If you’re anything like most gun owners, you’ve got an assortment of different rifles, pistols, revolvers, and shotguns. Some are probably fancier than others and there’s probably a few you got on a whim. Today, we’re going to talk about ammunition interchangeability. That’s the ability to use ammunition through multiple weapons rather than having a requirement for fifteen different types.
Why Ammunition Interchangeability Is So Important
In a sustained period of uncertainty, you don’t know the next time you’ll be able to reliably get more ammunition. And if you’re the type that sets up caches and various resupply points, you don’t want to have to guess which cache holds which ammo.
Revolvers That Use Pistol Ammunition
Revolvers predominantly come in .38 Special/.357 through .44 caliber. But did you know there were revolvers on the market that also accept 9mm Auto, .45 ACP and other traditional pistol ammunition?
The reason why it hasn’t been more common is revolver ammunition usually has a “lip” to keep it in place in the cylinder. Revolvers that accept pistol ammunition typically have moon clips – or thin metal devices used to hold pistol ammunition in place.
A historical example of this is the British Webley Mark IV and a modern example is a Ruger LCR 9mm.
Rifles That Use Pistol Ammunition
While typically not recommended due to range restrictions, there are rifles that can accept pistol ammunition. For a modern example of a carbine-style firearm, Beretta makes the Cx4 Storm.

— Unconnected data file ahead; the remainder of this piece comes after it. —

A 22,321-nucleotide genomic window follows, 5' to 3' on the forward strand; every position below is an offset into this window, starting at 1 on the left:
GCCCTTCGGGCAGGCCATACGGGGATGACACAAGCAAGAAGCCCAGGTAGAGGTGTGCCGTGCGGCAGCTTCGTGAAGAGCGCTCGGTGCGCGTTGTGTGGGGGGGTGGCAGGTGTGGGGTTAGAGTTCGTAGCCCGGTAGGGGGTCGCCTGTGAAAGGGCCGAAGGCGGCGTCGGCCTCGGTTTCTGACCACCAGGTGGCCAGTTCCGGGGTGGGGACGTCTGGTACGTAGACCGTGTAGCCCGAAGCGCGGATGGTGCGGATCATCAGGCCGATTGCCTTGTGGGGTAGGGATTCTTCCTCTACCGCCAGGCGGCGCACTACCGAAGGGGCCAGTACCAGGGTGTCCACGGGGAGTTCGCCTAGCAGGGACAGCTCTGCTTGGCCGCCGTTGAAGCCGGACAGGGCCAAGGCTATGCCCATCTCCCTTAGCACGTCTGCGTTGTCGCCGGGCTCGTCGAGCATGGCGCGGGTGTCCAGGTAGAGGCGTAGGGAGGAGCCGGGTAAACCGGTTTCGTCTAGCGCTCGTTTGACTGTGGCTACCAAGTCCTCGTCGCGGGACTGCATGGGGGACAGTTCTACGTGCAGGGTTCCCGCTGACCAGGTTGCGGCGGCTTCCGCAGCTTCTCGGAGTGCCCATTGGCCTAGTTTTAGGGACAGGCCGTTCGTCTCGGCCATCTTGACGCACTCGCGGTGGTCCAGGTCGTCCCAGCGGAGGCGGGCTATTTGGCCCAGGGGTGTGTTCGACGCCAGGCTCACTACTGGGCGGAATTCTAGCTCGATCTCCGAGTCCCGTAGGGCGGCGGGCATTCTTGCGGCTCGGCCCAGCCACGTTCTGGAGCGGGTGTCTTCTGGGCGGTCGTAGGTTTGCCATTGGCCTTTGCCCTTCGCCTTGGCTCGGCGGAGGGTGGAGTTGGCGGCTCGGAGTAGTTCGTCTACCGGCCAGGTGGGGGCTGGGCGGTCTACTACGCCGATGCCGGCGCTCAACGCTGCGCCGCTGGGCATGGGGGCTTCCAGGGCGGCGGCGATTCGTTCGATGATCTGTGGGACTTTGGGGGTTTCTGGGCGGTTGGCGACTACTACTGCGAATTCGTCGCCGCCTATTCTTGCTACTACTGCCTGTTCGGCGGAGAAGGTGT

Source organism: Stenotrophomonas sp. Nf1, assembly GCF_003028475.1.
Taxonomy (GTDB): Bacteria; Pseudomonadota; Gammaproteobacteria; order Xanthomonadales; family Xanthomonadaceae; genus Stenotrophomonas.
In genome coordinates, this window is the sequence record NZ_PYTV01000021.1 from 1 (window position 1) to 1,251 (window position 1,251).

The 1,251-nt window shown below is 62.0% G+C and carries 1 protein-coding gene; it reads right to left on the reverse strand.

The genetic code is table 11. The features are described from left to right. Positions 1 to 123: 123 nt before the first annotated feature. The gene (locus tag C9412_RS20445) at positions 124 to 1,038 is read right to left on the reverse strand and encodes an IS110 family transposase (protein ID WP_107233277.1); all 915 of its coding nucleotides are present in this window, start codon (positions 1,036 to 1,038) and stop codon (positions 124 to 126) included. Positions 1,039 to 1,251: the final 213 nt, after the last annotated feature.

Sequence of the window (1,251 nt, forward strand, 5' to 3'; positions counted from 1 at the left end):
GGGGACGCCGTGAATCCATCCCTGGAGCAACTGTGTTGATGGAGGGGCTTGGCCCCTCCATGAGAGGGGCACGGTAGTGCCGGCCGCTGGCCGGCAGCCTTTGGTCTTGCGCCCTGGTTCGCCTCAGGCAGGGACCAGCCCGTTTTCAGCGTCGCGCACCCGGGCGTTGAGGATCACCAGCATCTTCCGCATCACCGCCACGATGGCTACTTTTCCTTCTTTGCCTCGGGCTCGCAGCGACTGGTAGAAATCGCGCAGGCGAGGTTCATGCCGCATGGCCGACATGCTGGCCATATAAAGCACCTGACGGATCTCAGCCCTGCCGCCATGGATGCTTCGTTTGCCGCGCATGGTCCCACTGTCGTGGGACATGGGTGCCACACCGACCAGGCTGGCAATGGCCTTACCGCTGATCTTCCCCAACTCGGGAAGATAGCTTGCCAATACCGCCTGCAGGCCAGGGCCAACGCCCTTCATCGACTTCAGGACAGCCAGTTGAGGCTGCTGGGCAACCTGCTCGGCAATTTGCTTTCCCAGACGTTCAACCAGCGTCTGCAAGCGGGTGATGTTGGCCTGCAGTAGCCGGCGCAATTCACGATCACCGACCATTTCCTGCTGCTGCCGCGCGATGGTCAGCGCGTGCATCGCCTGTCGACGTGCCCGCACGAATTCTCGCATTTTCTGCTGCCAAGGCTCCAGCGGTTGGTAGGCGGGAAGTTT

Some models have interchangeable magazines with the Beretta 92F – a very common and durable SA/DA 9mm pistol. While it seems like a capable enough carbine from field testing, it’s real charm comes from its pricepoint (MSRP $800) and the ability to incorporate it into a system of weapons.
For those looking for a more traditional, rugged firearm, Legacy makes an M-1 carbine that accepts Beretta 92F magazines as well. One of the great things about the M-1 carbine is it’s a simple design, semi-automatic rifle that doesn’t look like it’s made completely out of polymer (like the Cx4).
But for those where a synthetic stock isn’t a problem – Legacy and other manufacturers produce this M-1 carbine variant with a sturdy black polymer stock. It’s really just a preference.
How It All Ties Together
Drawing from a previous article where we discussed the importance of establishing caches and resupply points along likely routes of escape, using one type of ammunition for an entire system of firearms makes the planning process that much simpler.
Does it have to be 9mm? Absolutely not. The above examples were just meant to illustrate working through a system (pistol, revolver, rifle) chambered in 9mm. There are options for .40 S&W, .45 ACP and even 5.56 NATO.
It doesn’t matter what type of ammunition you use – so long as you don’t have to guess where the ammunition is located.
Considerations for Ammo-Interchangeable Weapon Systems
Given enough time, the weapons you are using will fail. In a true emergency situation where it’s uncertain what will happen from one moment to the next, it’s best to stay as flexible as possible. If you didn’t know already – the only ammunition you should ever put into a firearm is the one it’s chambered for. Notably exceptions are .38 and .357.
NOTE: The 7.62x51mm is NOT interchangeable with the .308 Winchester round. Yes, they fit in the same space but they use different specs. It’s not even recommended in an emergency situation. Some gun enthusiasts will disagree but it’s a great rule to follow.
When in doubt – go .22LR. Not only is the .22LR caliber bullet versatile, light, and cheap – it’s also extremely interchangeable between pistols, revolvers, and rifles. More importantly, in a survival situation, weight is at a premium and you should always be looking to reduce your pack load – not pack more on. Carrying 500 rounds of .22LR and a Savage rifle will probably get you much farther than hauling a FN FAL .308. That’s not to say the FN FAL .308 isn’t a fantastic weapon system – but it’s not the thing you want to haul over countless miles of unknown terrain.